The Web page load times were about a second apart for the two devices in a study that amassed 45,000 load tests in all. For Android 2.3 on the Google Nexus S smartphone using a version of Chrome, the median load time was 2.144 seconds, compared to 3.254 seconds for iPhone 4 on iOS 4.3 running a version of Safari, according to the study.
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Blaze used Fortune 1,000 websites for the tests, running the Web page loading tests repeatedly [in its own app, not in the Safari browser --Ed.] over Wi-Fi and 3G wireless connections with nothing else running on the phones at the time. The Android phone was faster than the iPhone in loading 84 percent of the tested websites. "Android wasn't just faster overall, but rather provided a faster browsing experience four times out of five," the study said.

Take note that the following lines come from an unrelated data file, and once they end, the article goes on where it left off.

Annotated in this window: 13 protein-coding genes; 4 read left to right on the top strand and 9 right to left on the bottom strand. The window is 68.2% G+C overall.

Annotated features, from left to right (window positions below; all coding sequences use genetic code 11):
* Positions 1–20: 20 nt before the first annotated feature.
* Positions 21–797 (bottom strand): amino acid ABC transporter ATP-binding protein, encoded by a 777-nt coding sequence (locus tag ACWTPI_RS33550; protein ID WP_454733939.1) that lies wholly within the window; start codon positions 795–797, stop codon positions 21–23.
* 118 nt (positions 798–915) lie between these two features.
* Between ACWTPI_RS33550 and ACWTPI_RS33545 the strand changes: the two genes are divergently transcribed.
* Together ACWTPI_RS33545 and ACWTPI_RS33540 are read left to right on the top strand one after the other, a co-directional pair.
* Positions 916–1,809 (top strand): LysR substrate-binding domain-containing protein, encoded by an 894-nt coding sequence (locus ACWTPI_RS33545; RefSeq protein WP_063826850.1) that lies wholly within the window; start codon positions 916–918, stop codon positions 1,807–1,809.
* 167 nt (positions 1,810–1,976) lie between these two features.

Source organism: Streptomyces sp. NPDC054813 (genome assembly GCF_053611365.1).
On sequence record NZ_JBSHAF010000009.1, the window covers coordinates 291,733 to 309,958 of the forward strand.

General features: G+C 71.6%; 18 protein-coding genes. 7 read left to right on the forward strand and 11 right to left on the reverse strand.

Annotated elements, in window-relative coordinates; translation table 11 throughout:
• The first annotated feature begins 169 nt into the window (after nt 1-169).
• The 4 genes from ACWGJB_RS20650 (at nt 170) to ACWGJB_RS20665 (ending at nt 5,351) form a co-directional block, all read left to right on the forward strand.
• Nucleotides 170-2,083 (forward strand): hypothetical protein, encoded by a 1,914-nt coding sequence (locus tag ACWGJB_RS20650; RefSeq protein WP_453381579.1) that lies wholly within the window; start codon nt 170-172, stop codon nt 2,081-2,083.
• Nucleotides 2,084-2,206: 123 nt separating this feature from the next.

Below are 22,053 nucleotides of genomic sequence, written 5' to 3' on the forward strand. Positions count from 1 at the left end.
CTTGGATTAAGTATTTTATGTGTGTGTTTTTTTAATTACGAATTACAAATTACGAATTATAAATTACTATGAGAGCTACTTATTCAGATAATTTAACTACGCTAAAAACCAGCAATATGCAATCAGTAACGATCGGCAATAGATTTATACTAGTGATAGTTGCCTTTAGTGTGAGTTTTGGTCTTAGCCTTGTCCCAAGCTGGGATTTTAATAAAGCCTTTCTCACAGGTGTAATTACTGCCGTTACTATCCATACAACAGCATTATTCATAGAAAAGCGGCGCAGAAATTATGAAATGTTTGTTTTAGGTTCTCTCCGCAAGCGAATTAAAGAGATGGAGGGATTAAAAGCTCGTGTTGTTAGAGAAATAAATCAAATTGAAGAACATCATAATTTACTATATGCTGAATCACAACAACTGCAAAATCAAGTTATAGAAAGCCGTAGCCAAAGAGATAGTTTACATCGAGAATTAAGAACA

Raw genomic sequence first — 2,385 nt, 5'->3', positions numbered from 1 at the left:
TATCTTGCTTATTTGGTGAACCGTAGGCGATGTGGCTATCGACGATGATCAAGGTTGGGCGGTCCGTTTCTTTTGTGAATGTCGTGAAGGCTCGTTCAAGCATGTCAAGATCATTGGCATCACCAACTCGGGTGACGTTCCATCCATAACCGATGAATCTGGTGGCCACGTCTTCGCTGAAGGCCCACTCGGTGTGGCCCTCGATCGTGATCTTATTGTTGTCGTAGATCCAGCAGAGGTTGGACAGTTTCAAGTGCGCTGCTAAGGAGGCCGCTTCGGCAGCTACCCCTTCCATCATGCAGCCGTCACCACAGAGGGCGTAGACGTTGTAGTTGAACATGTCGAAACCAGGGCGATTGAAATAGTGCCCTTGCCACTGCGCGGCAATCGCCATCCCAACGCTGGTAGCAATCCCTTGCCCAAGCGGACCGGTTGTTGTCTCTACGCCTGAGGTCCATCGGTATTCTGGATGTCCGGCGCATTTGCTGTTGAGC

Blaze sought to describe its tests as objective, adding it has no association with Google or Apple "in any form," David Horne, marketing programs manager for Blaze, said in an email. Blaze writes software to automatically accelerate website speeds and created a mobile testing tool used in the Android-iPhone study to be able to analyze mobile Web performance and to "discover new optimization to add to our core product," Horne explained.
The study's authors said they were surprised by the results.